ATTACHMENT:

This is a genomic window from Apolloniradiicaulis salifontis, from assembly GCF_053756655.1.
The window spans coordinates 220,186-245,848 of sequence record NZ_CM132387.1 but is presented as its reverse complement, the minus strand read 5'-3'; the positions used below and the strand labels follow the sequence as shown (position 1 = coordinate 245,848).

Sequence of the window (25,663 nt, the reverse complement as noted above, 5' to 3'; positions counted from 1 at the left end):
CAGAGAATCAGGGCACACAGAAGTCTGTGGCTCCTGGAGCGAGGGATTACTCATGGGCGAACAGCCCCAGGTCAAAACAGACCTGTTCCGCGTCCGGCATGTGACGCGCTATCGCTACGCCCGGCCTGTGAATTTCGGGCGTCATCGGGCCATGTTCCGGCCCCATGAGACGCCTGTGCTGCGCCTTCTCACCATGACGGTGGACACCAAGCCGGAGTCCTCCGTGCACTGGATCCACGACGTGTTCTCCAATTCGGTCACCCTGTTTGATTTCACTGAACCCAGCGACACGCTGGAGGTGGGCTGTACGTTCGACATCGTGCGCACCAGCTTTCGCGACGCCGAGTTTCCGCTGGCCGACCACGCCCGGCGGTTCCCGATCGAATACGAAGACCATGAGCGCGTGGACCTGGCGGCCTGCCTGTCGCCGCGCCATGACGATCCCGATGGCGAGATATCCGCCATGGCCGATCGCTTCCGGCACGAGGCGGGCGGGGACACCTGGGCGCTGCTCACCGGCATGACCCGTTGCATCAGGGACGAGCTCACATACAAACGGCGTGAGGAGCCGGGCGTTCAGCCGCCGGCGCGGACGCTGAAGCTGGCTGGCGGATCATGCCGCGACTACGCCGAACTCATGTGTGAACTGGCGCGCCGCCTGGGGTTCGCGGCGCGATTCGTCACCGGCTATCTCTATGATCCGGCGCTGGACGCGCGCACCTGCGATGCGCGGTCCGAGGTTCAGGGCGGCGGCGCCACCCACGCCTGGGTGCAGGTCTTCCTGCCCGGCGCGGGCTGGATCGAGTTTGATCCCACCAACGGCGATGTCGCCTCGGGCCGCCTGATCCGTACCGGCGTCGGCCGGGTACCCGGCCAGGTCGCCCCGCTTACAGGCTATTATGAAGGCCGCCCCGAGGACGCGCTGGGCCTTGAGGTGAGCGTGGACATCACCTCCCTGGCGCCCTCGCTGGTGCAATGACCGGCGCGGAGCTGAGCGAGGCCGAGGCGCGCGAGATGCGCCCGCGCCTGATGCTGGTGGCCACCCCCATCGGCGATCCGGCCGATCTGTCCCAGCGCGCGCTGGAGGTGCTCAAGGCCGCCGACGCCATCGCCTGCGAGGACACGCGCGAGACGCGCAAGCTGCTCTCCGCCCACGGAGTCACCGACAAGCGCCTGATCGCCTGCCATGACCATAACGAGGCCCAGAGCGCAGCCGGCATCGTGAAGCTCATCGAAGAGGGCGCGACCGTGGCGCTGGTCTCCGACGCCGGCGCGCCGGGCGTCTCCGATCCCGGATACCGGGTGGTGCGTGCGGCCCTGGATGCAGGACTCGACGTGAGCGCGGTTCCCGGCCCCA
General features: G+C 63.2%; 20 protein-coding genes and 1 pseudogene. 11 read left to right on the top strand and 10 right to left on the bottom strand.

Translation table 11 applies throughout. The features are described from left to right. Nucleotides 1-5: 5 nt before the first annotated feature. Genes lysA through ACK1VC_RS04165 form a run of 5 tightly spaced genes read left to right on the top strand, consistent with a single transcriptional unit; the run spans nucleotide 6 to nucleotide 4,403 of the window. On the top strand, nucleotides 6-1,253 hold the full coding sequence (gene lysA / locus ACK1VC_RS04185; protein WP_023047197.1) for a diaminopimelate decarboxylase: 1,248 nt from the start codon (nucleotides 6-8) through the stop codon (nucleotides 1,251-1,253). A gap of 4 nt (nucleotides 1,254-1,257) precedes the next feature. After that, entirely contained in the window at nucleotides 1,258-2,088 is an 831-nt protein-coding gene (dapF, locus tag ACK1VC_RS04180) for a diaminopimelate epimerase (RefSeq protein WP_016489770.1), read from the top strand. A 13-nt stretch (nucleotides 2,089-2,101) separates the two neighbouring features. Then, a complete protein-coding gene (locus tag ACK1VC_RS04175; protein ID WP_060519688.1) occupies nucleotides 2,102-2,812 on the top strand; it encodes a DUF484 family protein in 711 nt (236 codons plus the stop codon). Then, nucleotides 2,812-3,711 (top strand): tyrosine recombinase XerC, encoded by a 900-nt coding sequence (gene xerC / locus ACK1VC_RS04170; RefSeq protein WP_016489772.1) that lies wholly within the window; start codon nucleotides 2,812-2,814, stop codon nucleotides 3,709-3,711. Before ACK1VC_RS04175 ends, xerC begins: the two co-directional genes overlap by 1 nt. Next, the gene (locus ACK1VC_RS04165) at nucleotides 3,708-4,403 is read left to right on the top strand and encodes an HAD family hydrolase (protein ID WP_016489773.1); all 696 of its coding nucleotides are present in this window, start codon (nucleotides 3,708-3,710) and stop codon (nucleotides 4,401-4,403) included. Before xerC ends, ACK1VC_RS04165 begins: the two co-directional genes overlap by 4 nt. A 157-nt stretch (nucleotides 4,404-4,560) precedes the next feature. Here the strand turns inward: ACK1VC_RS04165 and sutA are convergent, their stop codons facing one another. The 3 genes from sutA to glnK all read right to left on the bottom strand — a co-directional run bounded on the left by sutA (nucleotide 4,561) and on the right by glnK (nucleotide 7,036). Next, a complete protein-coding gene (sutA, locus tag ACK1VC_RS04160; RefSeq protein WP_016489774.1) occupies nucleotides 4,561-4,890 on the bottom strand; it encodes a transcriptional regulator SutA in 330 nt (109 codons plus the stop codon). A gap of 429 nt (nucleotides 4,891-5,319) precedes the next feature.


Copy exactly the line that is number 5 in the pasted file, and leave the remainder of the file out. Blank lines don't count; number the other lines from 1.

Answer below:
General features: G+C 63.2%; 20 protein-coding genes and 1 pseudogene. 11 read left to right on the top strand and 10 right to left on the bottom strand.